Sunday, August 30, 2020

Tetsumi Kudo at Louisiana Museum of Modern Art


Before CAD the largest vault of images were catalogs, expensive, locked in coastal university libraries. Acquiring them you would get maybe one good image of an installation and a lecture, essay. This is how we learned about art. The "contemporary" you had walk to see. Sending it around meant describing it to friends. What was going on in Zurich was a faint smattering of bad images on a website like steam engines. Then, around the cusp of the 2010s, suddenly enough everything changed. The most ephebic artist's exhibitions were each documented in 40+ crisp images in pornographic lighting that could be sent instantly, everywhere. And in the center, in the palm of your hand, the campfire CAD. I have no hard statistics about actual numbers in the increase in documentation but the difference is total. There are more images of many 30 year old artists exhibitions circulating than Bruce Nauman's entire career. There is a Before CAD and an After Daily in this history of art. The deluge of contemporary images, simply by mere quantity, threatens an occlusion. Bruce Nauman or Eva Hesse is safe, but the early-career 90s artist might be completely lost. Early/Pruitt, or Art Club 2000, for ones we actually remember.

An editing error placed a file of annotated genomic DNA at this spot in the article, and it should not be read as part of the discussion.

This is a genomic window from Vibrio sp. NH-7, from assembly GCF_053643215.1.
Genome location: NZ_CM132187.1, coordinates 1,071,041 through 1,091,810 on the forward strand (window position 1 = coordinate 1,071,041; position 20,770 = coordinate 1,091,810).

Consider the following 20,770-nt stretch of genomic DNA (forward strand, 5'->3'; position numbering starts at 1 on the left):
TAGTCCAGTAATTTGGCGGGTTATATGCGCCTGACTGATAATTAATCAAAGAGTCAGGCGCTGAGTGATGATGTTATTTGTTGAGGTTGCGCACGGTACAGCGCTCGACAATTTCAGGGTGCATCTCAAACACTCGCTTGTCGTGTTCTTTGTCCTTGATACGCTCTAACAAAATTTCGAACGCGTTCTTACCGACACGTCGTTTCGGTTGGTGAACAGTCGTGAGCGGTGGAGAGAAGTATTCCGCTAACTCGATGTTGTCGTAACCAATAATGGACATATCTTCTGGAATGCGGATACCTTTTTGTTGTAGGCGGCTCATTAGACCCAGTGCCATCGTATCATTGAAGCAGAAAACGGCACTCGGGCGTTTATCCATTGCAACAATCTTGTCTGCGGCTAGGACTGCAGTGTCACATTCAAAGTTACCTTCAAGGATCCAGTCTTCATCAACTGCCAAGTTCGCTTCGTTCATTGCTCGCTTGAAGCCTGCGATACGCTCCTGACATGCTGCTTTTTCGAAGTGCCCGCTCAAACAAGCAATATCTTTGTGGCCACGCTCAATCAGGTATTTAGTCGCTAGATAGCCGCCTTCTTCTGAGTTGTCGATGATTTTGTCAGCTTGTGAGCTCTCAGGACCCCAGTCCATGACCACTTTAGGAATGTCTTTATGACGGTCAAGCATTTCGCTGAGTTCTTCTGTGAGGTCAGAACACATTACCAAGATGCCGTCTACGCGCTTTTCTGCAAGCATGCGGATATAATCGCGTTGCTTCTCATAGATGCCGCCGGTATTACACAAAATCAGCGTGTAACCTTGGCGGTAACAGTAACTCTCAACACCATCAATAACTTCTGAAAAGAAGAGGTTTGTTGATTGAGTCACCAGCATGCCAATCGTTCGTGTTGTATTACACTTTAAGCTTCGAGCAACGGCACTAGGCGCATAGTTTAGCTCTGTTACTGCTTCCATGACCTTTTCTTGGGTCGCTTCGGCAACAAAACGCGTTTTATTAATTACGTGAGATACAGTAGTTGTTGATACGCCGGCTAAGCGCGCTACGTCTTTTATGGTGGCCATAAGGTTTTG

The Artworld has always been attempting "rediscovery."How many times is Kudo himself going to be "rediscovered." But the term seems more loaded now, like pulling things out of an oblivion. It had been that books rested on shelves for long terms next to each other, discovery was there, all lined up right next each other. But the attention economy changes the shelves' equalizing nature into a quicksand in which viewing must be continually renewed, pulled up into the top of the feed, refreshed at the top of the page, requiring a publicity, an action, a press. The ideology of the institutional acquisition gets replaced with the ideology of attention. "Rediscovery" might not be a limited action on historical subjects but the act that we are now engaging with constantly, eternally, daily, asking to be seen.

This was all originally to say thanks to the Louisiana Museum for putting the full catalog online, and to CAD for hosting it. Though PDFs are brutally cumbersome, they feel more sane than the disenfranchised images that circulate online. Hopefully someday the artworld invents something better.